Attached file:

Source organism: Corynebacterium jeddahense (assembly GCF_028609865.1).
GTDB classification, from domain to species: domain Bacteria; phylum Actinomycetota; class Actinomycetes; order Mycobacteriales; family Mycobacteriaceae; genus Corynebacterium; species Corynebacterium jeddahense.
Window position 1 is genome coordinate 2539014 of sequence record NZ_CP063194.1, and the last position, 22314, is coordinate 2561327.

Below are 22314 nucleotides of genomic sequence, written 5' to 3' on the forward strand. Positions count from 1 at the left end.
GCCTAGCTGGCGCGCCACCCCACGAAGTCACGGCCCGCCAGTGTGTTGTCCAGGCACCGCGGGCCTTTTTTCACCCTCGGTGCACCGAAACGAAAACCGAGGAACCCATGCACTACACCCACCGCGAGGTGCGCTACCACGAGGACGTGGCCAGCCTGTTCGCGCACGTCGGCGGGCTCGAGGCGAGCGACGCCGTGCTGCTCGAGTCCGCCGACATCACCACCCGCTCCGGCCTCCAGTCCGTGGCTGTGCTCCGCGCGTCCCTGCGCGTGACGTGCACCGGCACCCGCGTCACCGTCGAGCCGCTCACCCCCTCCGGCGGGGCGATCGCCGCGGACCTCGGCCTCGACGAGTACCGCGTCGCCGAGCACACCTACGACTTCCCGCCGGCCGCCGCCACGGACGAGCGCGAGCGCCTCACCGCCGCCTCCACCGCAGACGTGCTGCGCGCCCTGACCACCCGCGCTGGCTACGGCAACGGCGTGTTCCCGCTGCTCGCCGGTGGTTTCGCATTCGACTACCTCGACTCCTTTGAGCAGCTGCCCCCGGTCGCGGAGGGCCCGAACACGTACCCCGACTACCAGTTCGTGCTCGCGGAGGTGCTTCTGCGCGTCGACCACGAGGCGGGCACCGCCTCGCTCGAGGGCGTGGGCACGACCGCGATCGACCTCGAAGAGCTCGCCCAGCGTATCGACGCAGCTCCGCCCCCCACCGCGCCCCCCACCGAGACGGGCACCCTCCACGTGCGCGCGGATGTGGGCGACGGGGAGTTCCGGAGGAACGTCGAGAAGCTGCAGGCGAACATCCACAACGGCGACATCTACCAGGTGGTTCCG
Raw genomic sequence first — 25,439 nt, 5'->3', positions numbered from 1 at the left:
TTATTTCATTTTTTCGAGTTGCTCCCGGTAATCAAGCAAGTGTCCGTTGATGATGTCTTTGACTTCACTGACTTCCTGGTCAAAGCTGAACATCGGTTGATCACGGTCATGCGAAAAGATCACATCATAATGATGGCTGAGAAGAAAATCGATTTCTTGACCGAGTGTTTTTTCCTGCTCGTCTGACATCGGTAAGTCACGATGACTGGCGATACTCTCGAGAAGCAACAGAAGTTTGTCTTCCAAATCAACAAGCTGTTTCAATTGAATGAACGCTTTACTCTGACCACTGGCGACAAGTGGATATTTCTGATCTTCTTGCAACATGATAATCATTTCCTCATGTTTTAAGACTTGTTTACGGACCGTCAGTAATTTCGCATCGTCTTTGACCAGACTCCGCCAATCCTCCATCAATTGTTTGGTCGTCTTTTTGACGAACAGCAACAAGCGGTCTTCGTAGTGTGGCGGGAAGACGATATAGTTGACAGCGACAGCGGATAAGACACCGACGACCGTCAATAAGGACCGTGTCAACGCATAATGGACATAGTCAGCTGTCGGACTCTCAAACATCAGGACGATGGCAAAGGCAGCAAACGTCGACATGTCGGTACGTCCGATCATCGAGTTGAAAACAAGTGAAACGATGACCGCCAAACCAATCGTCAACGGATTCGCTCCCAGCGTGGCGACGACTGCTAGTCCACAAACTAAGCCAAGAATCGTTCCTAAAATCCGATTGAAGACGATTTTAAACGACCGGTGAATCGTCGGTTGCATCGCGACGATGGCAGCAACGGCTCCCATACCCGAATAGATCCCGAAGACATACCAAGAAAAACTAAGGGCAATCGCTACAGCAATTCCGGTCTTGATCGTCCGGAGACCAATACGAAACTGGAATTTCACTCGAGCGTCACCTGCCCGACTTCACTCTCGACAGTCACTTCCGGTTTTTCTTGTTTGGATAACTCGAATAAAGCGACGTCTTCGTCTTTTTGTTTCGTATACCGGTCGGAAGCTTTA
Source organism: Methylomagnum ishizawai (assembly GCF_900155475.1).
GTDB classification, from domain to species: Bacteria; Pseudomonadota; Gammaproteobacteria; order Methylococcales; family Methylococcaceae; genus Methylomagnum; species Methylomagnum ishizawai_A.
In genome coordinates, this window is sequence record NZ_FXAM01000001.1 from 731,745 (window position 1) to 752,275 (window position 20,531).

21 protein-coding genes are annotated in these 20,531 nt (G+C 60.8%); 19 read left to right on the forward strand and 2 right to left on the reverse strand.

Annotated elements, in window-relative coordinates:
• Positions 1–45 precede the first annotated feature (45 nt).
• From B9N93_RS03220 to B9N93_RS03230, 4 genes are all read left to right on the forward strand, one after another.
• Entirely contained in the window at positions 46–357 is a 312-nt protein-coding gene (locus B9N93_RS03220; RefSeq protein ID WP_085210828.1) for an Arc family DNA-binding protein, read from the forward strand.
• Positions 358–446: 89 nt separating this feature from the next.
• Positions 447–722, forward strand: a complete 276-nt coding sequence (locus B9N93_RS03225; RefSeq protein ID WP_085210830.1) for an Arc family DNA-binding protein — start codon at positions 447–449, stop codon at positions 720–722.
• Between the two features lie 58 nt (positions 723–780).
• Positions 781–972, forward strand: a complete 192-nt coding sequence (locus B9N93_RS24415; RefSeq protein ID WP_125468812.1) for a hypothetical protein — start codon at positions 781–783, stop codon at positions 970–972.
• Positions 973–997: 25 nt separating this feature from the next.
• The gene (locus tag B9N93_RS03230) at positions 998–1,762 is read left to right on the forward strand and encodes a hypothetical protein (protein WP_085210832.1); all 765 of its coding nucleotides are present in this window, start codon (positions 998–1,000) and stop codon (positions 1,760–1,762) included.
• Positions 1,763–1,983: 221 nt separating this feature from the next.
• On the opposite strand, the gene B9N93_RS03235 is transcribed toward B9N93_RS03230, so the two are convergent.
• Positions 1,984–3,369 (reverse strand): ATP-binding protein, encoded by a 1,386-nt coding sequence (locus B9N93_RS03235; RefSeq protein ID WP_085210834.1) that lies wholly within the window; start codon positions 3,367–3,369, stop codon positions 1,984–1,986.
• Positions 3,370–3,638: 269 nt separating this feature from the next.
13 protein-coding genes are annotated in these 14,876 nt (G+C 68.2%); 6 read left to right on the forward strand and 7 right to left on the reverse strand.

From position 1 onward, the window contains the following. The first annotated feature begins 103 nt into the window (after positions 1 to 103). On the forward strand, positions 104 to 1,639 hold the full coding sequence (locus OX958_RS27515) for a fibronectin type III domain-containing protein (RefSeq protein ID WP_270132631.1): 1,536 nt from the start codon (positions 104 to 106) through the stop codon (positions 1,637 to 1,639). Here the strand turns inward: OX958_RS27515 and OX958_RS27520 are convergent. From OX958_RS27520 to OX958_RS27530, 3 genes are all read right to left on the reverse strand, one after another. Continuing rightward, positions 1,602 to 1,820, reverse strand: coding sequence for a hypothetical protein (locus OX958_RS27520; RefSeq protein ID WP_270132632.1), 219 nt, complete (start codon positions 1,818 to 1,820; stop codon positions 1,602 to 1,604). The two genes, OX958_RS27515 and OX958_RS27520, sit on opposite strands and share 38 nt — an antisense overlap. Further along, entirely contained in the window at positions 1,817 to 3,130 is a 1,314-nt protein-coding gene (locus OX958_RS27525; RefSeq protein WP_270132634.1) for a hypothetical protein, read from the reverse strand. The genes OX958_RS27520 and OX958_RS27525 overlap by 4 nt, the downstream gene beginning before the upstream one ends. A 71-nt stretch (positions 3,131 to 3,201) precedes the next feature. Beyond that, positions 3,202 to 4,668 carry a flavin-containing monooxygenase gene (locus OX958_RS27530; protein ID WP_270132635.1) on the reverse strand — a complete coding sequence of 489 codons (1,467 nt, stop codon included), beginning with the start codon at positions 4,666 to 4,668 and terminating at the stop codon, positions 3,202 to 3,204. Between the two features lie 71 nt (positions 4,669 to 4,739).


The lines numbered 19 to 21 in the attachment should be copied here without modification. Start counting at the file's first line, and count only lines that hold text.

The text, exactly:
• Positions 781–972, forward strand: a complete 192-nt coding sequence (locus B9N93_RS24415; RefSeq protein ID WP_125468812.1) for a hypothetical protein — start codon at positions 781–783, stop codon at positions 970–972.
• Positions 973–997: 25 nt separating this feature from the next.
• The gene (locus tag B9N93_RS03230) at positions 998–1,762 is read left to right on the forward strand and encodes a hypothetical protein (protein WP_085210832.1); all 765 of its coding nucleotides are present in this window, start codon (positions 998–1,000) and stop codon (positions 1,760–1,762) included.